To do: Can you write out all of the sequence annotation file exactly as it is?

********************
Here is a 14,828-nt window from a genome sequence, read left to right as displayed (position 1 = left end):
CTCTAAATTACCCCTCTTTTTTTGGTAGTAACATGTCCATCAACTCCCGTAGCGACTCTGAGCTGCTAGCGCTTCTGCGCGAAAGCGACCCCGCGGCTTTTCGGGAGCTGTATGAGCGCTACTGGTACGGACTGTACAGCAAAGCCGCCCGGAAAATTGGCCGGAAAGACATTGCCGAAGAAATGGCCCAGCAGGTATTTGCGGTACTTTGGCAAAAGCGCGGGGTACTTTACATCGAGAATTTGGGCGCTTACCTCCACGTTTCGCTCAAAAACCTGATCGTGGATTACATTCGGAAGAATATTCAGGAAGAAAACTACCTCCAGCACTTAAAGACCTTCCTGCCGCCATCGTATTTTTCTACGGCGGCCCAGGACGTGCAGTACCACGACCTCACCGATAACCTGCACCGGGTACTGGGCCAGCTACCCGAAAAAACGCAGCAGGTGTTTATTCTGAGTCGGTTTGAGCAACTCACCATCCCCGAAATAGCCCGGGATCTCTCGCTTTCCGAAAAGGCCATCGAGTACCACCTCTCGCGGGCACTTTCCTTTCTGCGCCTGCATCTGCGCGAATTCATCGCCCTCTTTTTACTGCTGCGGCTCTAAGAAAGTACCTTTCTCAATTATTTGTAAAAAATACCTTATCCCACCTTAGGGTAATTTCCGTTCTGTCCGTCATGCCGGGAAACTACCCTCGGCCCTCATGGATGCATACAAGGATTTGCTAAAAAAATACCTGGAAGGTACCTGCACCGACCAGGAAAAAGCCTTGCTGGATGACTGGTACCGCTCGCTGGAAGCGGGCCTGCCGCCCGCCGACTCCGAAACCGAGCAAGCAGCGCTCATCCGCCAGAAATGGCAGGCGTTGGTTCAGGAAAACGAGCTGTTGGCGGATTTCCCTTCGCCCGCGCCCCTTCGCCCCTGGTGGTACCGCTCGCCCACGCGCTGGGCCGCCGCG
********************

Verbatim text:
Here is a 14,828-nt window from a genome sequence, read left to right as displayed (position 1 = left end):
CTCTAAATTACCCCTCTTTTTTTGGTAGTAACATGTCCATCAACTCCCGTAGCGACTCTGAGCTGCTAGCGCTTCTGCGCGAAAGCGACCCCGCGGCTTTTCGGGAGCTGTATGAGCGCTACTGGTACGGACTGTACAGCAAAGCCGCCCGGAAAATTGGCCGGAAAGACATTGCCGAAGAAATGGCCCAGCAGGTATTTGCGGTACTTTGGCAAAAGCGCGGGGTACTTTACATCGAGAATTTGGGCGCTTACCTCCACGTTTCGCTCAAAAACCTGATCGTGGATTACATTCGGAAGAATATTCAGGAAGAAAACTACCTCCAGCACTTAAAGACCTTCCTGCCGCCATCGTATTTTTCTACGGCGGCCCAGGACGTGCAGTACCACGACCTCACCGATAACCTGCACCGGGTACTGGGCCAGCTACCCGAAAAAACGCAGCAGGTGTTTATTCTGAGTCGGTTTGAGCAACTCACCATCCCCGAAATAGCCCGGGATCTCTCGCTTTCCGAAAAGGCCATCGAGTACCACCTCTCGCGGGCACTTTCCTTTCTGCGCCTGCATCTGCGCGAATTCATCGCCCTCTTTTTACTGCTGCGGCTCTAAGAAAGTACCTTTCTCAATTATTTGTAAAAAATACCTTATCCCACCTTAGGGTAATTTCCGTTCTGTCCGTCATGCCGGGAAACTACCCTCGGCCCTCATGGATGCATACAAGGATTTGCTAAAAAAATACCTGGAAGGTACCTGCACCGACCAGGAAAAAGCCTTGCTGGATGACTGGTACCGCTCGCTGGAAGCGGGCCTGCCGCCCGCCGACTCCGAAACCGAGCAAGCAGCGCTCATCCGCCAGAAATGGCAGGCGTTGGTTCAGGAAAACGAGCTGTTGGCGGATTTCCCTTCGCCCGCGCCCCTTCGCCCCTGGTGGTACCGCTCGCCCACGCGCTGGGCCGCCGCG